Conspiracy Round-up – End of 2015 Edition (Part 3: Bataclan Round-up)

We covered the events at Bataclan on the podcast, but here are a few of the articles we consulted in prep for that episode.

Riffing on Baudrillard’s work on the media spectacle of the Gulf War, Hamid Dabashi’s article The Paris attacks did not take place makes for interesting reading.

The Syrian passport found at or near the scene of the crime ended up being a major story in and of itself. Was it real? Who did it belong to? Why was it there? Marine Le Pen certainly made a lot out of it. Read about it here.

Perhaps the oddest story to come out of the U.K. was how Jeremy Corbyn’s call for a moderate response to the events in Paris were taken to be extremist in nature, whilst those who pledged to bomb Syria because of it were taken to be the moderates. Certainly, divisions with U.K. Labour certainly didn’t help that story…

And, of course, there was the perennial question one gets in events like these: Was it all a false flag? Some even argued:

It happened on Friday the 13th (commemorating the massacre of the proto-illuminati Templars) in the 11th month, in Paris’s 11th district. It’s going to be remembered as “11/13” or “Friday the 13th.” Illuminati numerology or coincidence?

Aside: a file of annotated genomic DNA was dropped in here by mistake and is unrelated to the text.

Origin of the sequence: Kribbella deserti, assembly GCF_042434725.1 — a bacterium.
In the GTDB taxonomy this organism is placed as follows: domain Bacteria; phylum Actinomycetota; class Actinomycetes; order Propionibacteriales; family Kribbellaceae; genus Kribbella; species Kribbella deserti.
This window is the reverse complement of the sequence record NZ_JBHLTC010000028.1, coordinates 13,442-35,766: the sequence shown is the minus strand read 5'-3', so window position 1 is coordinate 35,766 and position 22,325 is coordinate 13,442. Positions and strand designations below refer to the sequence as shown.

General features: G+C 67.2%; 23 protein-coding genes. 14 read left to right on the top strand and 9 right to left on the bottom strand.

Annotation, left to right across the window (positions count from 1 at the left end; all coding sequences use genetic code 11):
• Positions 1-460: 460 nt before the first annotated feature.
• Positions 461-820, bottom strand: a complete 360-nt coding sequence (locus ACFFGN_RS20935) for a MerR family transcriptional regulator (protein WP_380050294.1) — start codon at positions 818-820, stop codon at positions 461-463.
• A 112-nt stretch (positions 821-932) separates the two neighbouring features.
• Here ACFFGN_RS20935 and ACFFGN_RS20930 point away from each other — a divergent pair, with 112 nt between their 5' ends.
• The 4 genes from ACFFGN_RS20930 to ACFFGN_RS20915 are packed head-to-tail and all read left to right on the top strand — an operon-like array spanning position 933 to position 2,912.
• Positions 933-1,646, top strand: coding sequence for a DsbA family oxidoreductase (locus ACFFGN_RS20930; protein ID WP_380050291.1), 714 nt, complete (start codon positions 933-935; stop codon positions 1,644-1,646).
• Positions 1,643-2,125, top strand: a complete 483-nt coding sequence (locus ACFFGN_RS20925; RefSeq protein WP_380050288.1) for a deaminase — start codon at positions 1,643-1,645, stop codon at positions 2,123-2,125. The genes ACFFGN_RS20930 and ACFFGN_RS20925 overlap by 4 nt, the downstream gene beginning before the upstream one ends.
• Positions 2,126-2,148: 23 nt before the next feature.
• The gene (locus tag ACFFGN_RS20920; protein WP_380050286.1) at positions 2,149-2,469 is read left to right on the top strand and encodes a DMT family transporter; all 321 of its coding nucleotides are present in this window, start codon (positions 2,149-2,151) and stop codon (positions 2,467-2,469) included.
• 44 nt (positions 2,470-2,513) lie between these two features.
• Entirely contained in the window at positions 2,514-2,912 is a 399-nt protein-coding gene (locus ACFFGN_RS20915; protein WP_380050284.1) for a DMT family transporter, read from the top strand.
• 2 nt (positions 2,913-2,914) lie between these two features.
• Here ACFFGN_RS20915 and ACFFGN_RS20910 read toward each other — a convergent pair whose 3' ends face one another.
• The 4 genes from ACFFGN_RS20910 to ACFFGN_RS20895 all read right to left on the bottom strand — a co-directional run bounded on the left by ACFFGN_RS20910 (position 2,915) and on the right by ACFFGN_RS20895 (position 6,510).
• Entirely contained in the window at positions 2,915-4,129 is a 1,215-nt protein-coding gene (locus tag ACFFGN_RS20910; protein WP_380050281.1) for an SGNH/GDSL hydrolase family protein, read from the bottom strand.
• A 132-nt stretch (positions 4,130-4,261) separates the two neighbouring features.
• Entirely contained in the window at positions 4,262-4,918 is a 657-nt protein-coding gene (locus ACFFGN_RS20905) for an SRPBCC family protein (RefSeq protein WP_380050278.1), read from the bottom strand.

which, unsurprisingly, was a Veterans Today article.

Global Research cites Herman Goering as a reason to think the event was a false flag, and talks about the “Big Lie”.

And Press TV points out the West might blame Syria for the attacks, but somehow makes out that is evidence of it being a false flag (as, say, political expediency). They also interviewed Kevin Barrett of “Veterans Today”, who said predictable things.

Perhaps a more serious take on the same issue comes from the Activist Post, which at least provides some reasons as to why the authors think the Bataclan attack look false flag-esque (even though I think many of the questions they raise merely show that reporting on major events as they happen is tricky and leads to seeming inconsistencies in a developing story).

(They also raised a similar set of issues with the Charlie Hebdo attack.)

Finally, a more interesting take than usual (one which fits in with France’s long and protracted reaction to the Dreyfus Affair): what does the national narrative about Bataclan – and the War on Terror generally – say about the role of public intellectuals in France today?